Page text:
One or more principal cities are designated within each Metropolitan Statistical Area (MSA) and Micropolitan Statistical Area (MISA). The term "principal city" is defined in the OMB "Standards for Delineating Metropolitan and Micropolitan Statistical Areas." A principal city is an OMB designation applied to one or more incorporated places and/or census designated places (CDPs). The OMB standards designate a Principal City (or Cities) of a Core-Based Statistical Area (CBSA) as determined by:
  a) The largest incorporated place with a 2010 Census population of at least 10,000 in the CBSA or,
        if no incorporated place of at least 10,000 population is present in the CBSA,
        the largest incorporated place or census designated place in the CBSA; and
  b) Additional places with 2010 Census population of at least 250,000 or in which 100,000 or more persons work; and
  c) Additional places with 2010 Census population of 50,000-250,000,
        and number of workers working in the place meets or exceeds the number of workers living in the place; and
  d) Additional places with 2010 Census population of 10,000-50,000, and at least one-third the population size of the largest place,
        and in which the number of workers working in the place meets or exceeds the number of workers living in the place.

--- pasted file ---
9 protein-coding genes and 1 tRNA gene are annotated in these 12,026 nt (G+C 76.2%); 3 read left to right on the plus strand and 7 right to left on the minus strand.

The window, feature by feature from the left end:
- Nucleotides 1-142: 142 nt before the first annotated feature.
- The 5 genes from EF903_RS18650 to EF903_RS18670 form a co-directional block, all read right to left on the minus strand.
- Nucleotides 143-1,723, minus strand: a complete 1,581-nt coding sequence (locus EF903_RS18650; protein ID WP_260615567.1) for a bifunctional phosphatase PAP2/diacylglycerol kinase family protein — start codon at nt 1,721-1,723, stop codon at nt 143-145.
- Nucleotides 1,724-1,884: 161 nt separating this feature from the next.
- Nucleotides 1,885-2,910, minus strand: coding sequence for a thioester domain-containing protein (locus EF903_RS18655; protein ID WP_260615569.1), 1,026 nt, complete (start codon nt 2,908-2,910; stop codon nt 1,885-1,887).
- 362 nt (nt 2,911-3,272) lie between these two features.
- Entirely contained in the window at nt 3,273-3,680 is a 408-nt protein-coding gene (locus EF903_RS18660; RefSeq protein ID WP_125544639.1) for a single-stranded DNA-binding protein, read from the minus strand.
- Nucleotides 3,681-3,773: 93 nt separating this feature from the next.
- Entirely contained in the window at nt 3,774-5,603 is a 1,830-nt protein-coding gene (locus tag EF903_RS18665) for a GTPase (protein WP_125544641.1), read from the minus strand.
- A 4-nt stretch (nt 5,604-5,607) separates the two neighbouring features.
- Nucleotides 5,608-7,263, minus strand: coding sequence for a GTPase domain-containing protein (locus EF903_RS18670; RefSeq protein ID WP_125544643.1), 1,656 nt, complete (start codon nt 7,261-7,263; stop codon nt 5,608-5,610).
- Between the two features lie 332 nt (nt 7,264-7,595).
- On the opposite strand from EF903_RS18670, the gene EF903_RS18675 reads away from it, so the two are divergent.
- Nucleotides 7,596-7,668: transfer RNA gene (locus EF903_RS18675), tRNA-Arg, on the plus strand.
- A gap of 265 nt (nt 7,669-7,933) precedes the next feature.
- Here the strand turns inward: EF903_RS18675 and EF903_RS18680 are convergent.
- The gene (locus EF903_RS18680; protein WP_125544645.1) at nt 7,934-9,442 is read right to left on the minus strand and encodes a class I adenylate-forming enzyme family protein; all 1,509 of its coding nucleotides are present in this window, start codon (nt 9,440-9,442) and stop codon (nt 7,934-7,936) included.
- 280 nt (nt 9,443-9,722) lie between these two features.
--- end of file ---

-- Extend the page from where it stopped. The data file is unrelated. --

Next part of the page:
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Additional Information
ProximityOne develops geodemographic-economic data and analytical tools and helps organizations knit together and use diverse data in a decision-making and analytical framework. We develop custom demographic/economic estimates and projections, develop geographic and geocoded address files, and assist with impact and geospatial analyses. Wide-ranging organizations use our tools (software, data, methodologies) to analyze their own data integrated with other data. Follow ProximityOne on Twitter at www.twitter.com/proximityone. Contact us (888-364-7656) with questions about data covered in this section or to discuss custom estimates, projections or analyses for your areas of interest.